The Strongest Desire Always Wins

Yesterday was a day like any other.  I met with clients and helped them resolve their issues, did some invoicing and then went for my evening jog.  I was a little tired, but made myself change my clothes, grab my iPod and head out the door.

About halfway through the jog I started thinking about my recent dedication to some key areas of my life.  I’ve completely dropped desserts, started getting up at 4:30am to work on my blog and almost never miss a day of exercise.  Why is this?  What changed?  It wasn’t too long ago that I drudged through my work day and only attempted to squeeze in a jog or bike ride once or twice a week.  The thought of getting up before 7am was something I never even considered.

By now my jog is almost over and I almost let the thought go unfinished.  But as I started heading up the last big hill and was really feeling the burn, it hit me.  What changed was the strength of my resolve. My desire to be successful, live healthy and make the most out of every day had suddenly become stronger than the rest.  When a temptation to give in came my way, it was suddenly weaker than my drive to hold true to my current heading.  At this point it all become very clear.

You know how they always say, “You can’t just stop doing one thing without replacing it with another”?  This is because we are always being pulled in a particular direction.  Our minds are never neutral, but always seeking something.  It is that ‘something’ with the strongest pull that your mind will be drawn to.  So, for example, if you ‘just can’t quit smoking’, it’s not a matter of can or can’t, but what is of greater value to you in your mind.  If you can’t quit, it’s because there’s nothing in your mind that is stronger than your desire to smoke.  Find a stronger desire and defeat the habit.  But how do you find a stronger desire?

A Personal Example

Let me give you an example out of my one life.  I am hypoglycemic which basically means I am very sensitive to sugar and other simple carbohydrates.  If I have too many simple carbs I get a spike in blood sugar.  This gives me a quick burst of energy, but is always followed by a crash of some kind.  My blood sugar drops way below normal and I start getting tired, cranky and, if left too long, I will get dizzy, nauseous and eventually pass out.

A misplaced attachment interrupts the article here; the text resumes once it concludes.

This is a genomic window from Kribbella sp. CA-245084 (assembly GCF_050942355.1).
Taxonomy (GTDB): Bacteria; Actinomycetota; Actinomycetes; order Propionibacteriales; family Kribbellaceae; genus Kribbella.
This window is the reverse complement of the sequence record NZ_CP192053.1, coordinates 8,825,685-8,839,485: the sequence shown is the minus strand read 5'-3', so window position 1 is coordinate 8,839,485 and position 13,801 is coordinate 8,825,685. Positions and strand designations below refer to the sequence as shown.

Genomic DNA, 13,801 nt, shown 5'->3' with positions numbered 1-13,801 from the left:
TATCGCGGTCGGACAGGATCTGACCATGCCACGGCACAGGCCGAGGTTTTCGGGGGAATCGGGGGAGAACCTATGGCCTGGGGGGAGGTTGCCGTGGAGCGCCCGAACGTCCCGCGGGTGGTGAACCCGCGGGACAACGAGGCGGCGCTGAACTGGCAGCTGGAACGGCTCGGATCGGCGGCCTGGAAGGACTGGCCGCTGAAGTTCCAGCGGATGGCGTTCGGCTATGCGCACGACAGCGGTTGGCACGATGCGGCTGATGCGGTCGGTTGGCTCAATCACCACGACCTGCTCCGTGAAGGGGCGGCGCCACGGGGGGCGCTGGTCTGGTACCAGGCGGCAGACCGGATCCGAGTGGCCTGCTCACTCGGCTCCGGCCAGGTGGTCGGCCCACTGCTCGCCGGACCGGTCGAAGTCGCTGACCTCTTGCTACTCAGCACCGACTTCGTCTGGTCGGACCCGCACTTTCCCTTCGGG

This has forced me to stick to a strict diet that helps me maintain an even level of blood sugar.  But, like everyone else, I love desserts!  So I’ve always tried to find ways of eating sweats without too much of the negative affects.  Sometimes I am somewhat successful but it eventually catches up to me.  So for some, eating a dessert is no big deal.  For me, though, it had become a ‘bad habit’ that was negatively affecting my life.

My tactics for dealing with the issue in the past was to just only eat sweets on occasion.  And when I did, I tried to keep it to a minimum.  But for me, this was like ‘only having a couple of cigarettes a week.’  In other words, if it has a negative affect on my life, doing it ‘just a little’, is still negative.  Looking back on this scenario I realized that I never had anything in my mind that was stronger, in those few moments of the day, than my desire to eat sweets.  Sure, I might have gotten up enough ‘will power’ to defeat it once in a while, but my sweet tooth was always the victor in the end.

The problem was that I was looking for a stronger desire in that very moment.  Of course there wasn’t one to be found.  But as I looked closer at the string of events that took place AFTER I ate the dessert, I was able to find what I was looking for.  Let’s go through the events in order.

  1. Eat sweets.
  2. Feel good and have a lot of energy.
  3. Feel tired and sometimes anxious.
  4. Loose all motivation to do anything worthwhile.
  5. Feel like CRAP!
  6. Try to eat something healthy to bring my blood sugar back to a healthy level.
  7. Feel a little better and say “I won’t do that again”.
  8. Eat sweets…

You get the point.  The closer I looked at the negative effects that sugar had on me and the long string of events that occurred afterward, I was able to start strengthening my resolve to not eat ANY desserts, period.  Like I said, a little bit of negative never results in any sort of positive.  I started to see how this eating pattern was taking me on an emotional roller coaster that was keeping me from living the healthy, happy life that I desired.  I started to see all the time I wasted trying to ‘just have a little dessert’.

So now, when I am offered a dessert, I confidently say ‘no thank you’.  Because now, when I think of eating sweets, all I can see are the negative results that would follow.  And THIS is much stronger than a brief moment of desire.

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